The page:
The Pink Squirrel is a fun fifties cocktail that is perfect for Valentines Day. Remember to make enough for two, though!
Fun Frozen Cocktails Hit the Big Time
Americans fell in love with blender cocktails and ice cream drinks in the 1950's for good reason. They finally had a cheap and ready supply of ice, and many homes now sported modern conveniences like a blender.
The Pink Squirrel comes to us from Wisconsin, the same region that created the Grasshopper. This cocktail was invented in the 1940's by John Dye of Bryant's Cocktail Lounge in Milwaukee.
While this cocktail was a popular drink in the 50's, by the 60's it had already started to fade from view. Probably because the main ingredient was expensive and not used very often. By the 70's this drink was relegated to the memory banks. But proving that everything old is new again, it started popping up in television shows and movies such as Cocktail, starring Tom Cruise.
It turns out there a few variations on the Squirrel cocktails depending on what color the ingredients turn when mixed together. There's a Black Squirrel made with Cynar, a Brown Squirrel made with amaretto, and a Chocolate Squirrel that features more chocolate liqueur. I'm guessing there are probably several others if you look hard enough. The recipes are very similar, featuring creme de cacao, another liqueur, and heavy cream or ice cream. Typically, these drinks are served with a dusting of nutmeg or a dash of whipped cream.
You can make this drink a couple of different ways -- shaken, or blended with ice. Some folks prefer to use vanilla ice cream rather than heavy whipping cream for an even richer dessert drink.
Ingredients for a Pink Squirrel
I'm pretty sure you probably don't have the main ingredient for this drink, which is Creme de Noyaux. I know I didn't. In fact, I had never even heard of it. Knowing I probably wouldn't see a lot of demand for this specialized liqueur, I decided to improvise. I replaced it with one of my favorite cherry liqueurs that provides a nice shade of pink color and tastes delicious.
Here's what you need:
- Creme de Cacao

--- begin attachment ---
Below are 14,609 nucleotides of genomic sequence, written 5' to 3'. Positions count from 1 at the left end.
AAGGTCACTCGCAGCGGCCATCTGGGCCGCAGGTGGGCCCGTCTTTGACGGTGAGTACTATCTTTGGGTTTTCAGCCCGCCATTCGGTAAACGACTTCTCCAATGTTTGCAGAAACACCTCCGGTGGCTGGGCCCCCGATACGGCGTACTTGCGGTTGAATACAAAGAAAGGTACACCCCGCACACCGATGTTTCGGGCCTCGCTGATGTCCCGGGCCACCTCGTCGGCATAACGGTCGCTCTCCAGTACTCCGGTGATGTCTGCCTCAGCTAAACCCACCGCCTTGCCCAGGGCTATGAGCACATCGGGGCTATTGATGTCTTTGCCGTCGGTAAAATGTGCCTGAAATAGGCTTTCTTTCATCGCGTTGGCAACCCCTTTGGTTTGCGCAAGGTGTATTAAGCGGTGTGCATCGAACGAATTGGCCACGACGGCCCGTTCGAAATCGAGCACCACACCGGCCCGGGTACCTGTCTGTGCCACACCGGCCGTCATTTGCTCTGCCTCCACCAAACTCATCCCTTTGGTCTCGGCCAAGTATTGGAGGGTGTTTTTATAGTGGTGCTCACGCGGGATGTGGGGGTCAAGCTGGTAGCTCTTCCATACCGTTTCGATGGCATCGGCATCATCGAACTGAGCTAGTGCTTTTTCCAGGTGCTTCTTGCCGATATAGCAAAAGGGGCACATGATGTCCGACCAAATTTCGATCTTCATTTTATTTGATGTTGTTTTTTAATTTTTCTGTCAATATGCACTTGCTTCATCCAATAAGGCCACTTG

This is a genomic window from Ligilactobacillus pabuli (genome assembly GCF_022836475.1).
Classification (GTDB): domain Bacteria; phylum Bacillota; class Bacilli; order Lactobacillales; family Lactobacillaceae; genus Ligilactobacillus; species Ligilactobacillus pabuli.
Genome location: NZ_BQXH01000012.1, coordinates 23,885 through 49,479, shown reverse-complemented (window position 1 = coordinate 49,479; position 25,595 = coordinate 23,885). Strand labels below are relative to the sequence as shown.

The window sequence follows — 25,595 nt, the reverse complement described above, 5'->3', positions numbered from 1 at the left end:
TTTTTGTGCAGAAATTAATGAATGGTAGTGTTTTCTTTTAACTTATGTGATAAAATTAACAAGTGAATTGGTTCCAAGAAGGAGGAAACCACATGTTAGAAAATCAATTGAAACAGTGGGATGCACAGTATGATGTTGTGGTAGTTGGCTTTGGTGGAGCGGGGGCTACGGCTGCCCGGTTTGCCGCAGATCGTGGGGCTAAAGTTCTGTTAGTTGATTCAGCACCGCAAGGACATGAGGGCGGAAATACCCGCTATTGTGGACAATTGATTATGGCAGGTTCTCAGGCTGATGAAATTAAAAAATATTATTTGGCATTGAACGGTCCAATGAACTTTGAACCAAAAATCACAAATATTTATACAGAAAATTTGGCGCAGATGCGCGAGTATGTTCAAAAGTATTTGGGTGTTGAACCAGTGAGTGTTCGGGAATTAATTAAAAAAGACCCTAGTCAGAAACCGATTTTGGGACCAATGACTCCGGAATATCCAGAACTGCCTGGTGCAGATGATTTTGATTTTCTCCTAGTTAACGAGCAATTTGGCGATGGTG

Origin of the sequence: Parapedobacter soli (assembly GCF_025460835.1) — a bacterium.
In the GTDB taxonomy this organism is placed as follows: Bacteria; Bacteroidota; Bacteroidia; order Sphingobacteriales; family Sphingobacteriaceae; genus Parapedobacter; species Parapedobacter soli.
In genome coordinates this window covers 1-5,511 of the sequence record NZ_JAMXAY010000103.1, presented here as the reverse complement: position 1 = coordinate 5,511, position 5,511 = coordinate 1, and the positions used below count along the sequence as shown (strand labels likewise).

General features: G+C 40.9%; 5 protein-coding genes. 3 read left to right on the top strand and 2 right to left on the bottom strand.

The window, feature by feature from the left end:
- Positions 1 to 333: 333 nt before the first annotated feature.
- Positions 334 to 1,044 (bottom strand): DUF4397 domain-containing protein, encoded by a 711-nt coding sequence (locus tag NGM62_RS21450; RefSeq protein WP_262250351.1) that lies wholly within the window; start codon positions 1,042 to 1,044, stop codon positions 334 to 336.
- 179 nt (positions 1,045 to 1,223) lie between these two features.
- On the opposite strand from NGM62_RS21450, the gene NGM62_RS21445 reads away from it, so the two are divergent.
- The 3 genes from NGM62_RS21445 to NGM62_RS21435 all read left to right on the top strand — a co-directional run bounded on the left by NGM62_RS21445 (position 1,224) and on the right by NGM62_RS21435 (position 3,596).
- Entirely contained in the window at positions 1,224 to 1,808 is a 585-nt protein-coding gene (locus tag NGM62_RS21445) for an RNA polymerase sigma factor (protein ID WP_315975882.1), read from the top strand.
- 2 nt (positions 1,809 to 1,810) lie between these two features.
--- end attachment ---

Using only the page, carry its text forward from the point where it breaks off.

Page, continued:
- Creme de Noyaux--if you have it. This red liqueur is what gives the drink its pink coloring. It's an almond-flavored liqueur made from apricot kernels and probably a bunch of artificial red dye. If you don't have it sitting on your bar waiting to be used, I recommend something that you can use in several cocktails such as Luxardo Cherry liqueur. It tastes delicious and can be used in a variety of drinks such as the Martinez, and is also a wonderful addition to a Rye Manhattan. Using this liqueur gives the drink the perfect color and a tasty cherry flavor that blends well with the chocolatey Creme de Cacao.
- Heavy whipping cream
Tips for a Successful Pink Squirrel
Since I'm already deviating from the recipe, let's go even more off-script.
- Add a few Luxardo Maraschino cherries to the blender in addition to the cherry liquor for a stronger cherry flavor.
- Swirl in some of the cherry syrup to the finished drink to give it the perfect shade of pink.
- Top it with a spritz of whip cream and/or nutmeg, and garnish with a cherry or two.
If you have had a traditional Pink Squirrel, let me know if you feel strongly about the Creme de Noyaux and I'll give it a go.
The Pink Squirrel Valentine's Day Cocktail
- 1 Blender
- 1 ounce Creme de Cacao
- 1 ounce Creme de Noyaux or Luxardo Cherry Liqueur
- 1 ounce Heavy Whipping Cream
- 4 Cocktail cherries
- Nutmeg (optional)
- Place a cup of fresh ice in a blender
- Pour the ingredients in and blend for approximately one minute1 ounce Creme de Cacao, 1 ounce Heavy Whipping Cream, 1 ounce Creme de Noyaux or Luxardo Cherry Liqueur
- Pour into a stemmed cocktail glass
- Add a couple of Luxardo cherries into the drink with a splash of syrup from the jar, then lightly stir to mix
- Dust with a garnish of ground nutmeg (optional)
- Add a couple of stemmed cherries for garnish